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Life is one big stage

My Opinion
Jo Ann Spieth-Saylor, Editor

Shakespeare had it right when, in his 1600 play ‘As You Like It,’ he wrote, ‘All the world’s a stage, And all the men and women merely players … ‘
Some of us are better at our parts than others. We look to do good things, acts that have positive, lasting impacts on others.
One such player is the Milltown Town Council, with its pursuit of improving/adding sidewalks in the quaint rivertown.
In recent years, Milltown has spruced up its appearance with additions like streetlights and sidewalks. Hundreds of people drive into the town that is split by the pristine Blue River to take canoe trips; others come for the cuisine and entertainment at Blue River Caf’. Without those two attractions, the town would see a lot fewer visitors. However, it does have more to offer, such as a park located across from the elementary school where families can play and have picnics, a few businesses and the recently added recycling center.
I hope the council and the town residents continue to invest resources into making Milltown a vibrant community that folks will want to visit and others might want to call home.
Recently, the Harrison County Board of Commissioners was in the spotlight when it took steps to save taxpayers some money by deciding that part-time elected officials should not be eligible for county-provided health insurance.
While health insurance is costly to obtain, it seems only fair that part-time officials should be treated the same as part-time county employees, who are ineligible for health insurance. Perhaps a future consideration would be to offer insurance at a pro-rated amount for their services.
As insurance skyrockets, employers nearly everywhere are passing on more of the expense to their employees. We can only hope that soon our federal government can design an affordable health care plan that everyone understands, one that can legitimately be implemented and truly offers affordable health insurance to everyone.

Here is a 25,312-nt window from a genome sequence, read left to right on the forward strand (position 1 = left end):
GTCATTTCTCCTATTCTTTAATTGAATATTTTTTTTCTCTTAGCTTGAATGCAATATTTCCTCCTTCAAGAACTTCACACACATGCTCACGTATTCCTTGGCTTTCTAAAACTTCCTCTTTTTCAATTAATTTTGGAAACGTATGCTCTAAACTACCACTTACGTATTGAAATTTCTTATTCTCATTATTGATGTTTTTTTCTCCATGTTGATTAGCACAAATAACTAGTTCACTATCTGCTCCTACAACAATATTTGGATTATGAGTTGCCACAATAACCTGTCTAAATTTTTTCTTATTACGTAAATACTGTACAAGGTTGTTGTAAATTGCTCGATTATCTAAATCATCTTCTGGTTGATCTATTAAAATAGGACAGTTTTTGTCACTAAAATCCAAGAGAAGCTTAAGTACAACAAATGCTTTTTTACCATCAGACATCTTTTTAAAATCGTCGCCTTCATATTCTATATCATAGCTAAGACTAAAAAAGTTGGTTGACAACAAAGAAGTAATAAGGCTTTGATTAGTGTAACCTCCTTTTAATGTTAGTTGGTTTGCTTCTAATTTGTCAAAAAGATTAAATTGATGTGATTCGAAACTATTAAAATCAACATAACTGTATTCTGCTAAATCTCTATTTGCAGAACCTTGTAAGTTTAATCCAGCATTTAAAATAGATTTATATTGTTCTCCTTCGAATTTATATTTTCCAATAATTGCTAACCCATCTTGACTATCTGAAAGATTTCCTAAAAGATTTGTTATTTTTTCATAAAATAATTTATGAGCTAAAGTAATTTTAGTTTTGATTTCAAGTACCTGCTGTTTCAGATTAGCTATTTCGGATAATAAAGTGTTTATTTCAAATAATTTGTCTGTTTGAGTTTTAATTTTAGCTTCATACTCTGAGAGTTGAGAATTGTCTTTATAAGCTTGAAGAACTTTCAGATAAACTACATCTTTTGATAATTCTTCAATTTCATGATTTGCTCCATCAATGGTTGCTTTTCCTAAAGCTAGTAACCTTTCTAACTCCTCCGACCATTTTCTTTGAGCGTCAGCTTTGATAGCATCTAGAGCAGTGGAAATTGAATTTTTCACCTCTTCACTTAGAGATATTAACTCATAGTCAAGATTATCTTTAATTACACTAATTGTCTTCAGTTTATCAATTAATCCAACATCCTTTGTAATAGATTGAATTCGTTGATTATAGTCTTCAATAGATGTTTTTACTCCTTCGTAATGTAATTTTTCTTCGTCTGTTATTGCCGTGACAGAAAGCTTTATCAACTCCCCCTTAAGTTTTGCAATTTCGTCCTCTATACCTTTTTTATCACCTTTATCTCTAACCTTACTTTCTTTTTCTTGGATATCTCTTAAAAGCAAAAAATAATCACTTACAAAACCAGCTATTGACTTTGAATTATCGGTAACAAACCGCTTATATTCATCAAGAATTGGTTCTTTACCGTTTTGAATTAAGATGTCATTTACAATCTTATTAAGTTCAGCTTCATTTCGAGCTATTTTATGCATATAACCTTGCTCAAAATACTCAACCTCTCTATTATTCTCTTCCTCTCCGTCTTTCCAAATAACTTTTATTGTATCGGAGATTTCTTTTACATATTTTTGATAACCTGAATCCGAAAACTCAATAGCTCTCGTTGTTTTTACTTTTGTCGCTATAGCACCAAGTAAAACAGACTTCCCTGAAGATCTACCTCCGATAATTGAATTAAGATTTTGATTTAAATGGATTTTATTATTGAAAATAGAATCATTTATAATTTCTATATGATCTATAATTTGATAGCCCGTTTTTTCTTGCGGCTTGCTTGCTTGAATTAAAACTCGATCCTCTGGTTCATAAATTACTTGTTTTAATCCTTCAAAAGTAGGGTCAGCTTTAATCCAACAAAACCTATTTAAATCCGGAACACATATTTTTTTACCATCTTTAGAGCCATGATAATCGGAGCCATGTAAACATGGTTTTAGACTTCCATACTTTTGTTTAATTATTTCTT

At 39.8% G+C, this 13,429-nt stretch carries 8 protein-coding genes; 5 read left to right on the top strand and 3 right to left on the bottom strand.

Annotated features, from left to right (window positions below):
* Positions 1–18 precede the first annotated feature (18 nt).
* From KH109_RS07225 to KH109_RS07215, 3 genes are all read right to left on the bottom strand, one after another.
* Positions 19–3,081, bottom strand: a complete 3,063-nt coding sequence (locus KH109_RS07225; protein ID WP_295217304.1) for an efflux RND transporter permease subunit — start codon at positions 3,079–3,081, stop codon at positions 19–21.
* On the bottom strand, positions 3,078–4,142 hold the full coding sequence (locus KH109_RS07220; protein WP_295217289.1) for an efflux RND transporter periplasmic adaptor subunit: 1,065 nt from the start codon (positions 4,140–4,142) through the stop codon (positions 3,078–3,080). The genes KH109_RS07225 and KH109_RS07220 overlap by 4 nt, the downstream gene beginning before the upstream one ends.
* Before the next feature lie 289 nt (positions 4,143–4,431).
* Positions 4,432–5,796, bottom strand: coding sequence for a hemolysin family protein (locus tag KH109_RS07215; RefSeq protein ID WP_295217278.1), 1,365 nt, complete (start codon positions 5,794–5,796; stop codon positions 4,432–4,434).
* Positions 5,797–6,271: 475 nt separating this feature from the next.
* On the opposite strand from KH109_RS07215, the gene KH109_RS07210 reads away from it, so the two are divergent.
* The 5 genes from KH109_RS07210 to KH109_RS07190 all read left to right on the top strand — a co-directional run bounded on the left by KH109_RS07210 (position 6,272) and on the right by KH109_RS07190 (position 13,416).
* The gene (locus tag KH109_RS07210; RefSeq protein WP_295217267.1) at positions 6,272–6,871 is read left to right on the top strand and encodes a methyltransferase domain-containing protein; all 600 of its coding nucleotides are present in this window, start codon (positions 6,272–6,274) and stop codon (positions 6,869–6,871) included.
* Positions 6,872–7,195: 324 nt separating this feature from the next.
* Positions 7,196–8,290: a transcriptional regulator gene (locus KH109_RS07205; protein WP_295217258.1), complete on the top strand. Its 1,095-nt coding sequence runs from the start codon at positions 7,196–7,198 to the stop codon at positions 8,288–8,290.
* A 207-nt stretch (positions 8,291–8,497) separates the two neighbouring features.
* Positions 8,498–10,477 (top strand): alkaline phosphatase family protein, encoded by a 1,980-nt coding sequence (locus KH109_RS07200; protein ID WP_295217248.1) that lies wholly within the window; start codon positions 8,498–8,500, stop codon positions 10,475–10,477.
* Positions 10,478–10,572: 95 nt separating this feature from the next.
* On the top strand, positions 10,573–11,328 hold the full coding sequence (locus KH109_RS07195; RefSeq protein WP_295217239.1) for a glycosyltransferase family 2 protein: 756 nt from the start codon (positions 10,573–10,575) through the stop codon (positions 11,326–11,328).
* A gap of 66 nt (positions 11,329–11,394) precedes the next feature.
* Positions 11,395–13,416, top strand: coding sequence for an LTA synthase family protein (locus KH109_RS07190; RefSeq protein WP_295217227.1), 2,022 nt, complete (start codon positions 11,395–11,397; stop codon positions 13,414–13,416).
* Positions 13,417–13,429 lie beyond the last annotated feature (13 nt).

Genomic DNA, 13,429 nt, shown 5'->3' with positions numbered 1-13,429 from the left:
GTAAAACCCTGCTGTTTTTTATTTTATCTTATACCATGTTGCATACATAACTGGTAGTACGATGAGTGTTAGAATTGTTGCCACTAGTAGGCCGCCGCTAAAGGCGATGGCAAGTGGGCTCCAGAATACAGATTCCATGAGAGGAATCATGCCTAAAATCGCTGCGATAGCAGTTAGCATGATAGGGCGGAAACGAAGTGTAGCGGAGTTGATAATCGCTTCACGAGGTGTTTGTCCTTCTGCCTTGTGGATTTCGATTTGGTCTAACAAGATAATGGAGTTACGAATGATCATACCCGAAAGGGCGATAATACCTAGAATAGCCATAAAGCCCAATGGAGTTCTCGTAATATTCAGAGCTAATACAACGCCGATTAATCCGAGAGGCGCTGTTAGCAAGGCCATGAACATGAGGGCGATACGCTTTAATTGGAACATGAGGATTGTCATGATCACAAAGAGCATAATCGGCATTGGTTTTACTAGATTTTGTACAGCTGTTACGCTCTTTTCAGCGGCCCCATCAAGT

And then there was the Harrison County Arts! that literally brought life to the stage when it pursued a grant for a contest to have a play written about Sidney D. Crosier, the late Laconia artist who studied at the Cincinnati Academy of Arts.
Those who attended any of the three performances of ‘Sidney D. Crosier: An Unfinished Portrait,’ written by EllaRose Chary, last month at Hayswood Theatre in Corydon can say they witnessed the debut of an original stage production. That isn’t something likely to happen in Harrison County very many times, if ever, again. The play captured the history of an artist whose paintings are revered today.
Not everyone does well being in the limelight. I was saddened last week by the actions of Joshua Young, the young Louisville man who was found not guilty of murdering his stepbrother.
I don’t have an opinion whether Young was innocent in the death of Trey Zwicker, but his actions following the trial certainly portray a much different character than was presented to the jury and who was quoted as saying he just wanted to get on with a normal life. One would think that someone who had been given a reprieve might choose to keep a low profile or at least avoid doing anything that would land him in jail again.
But, as Shakespeare, said, ‘(Players) have their exits and their entrances; And one man in his time plays many parts … ‘
Let’s hope that most of us chose to play parts that will result in an encore performance rather than having the audience leave, shaking their heads, wondering what the players were thinking.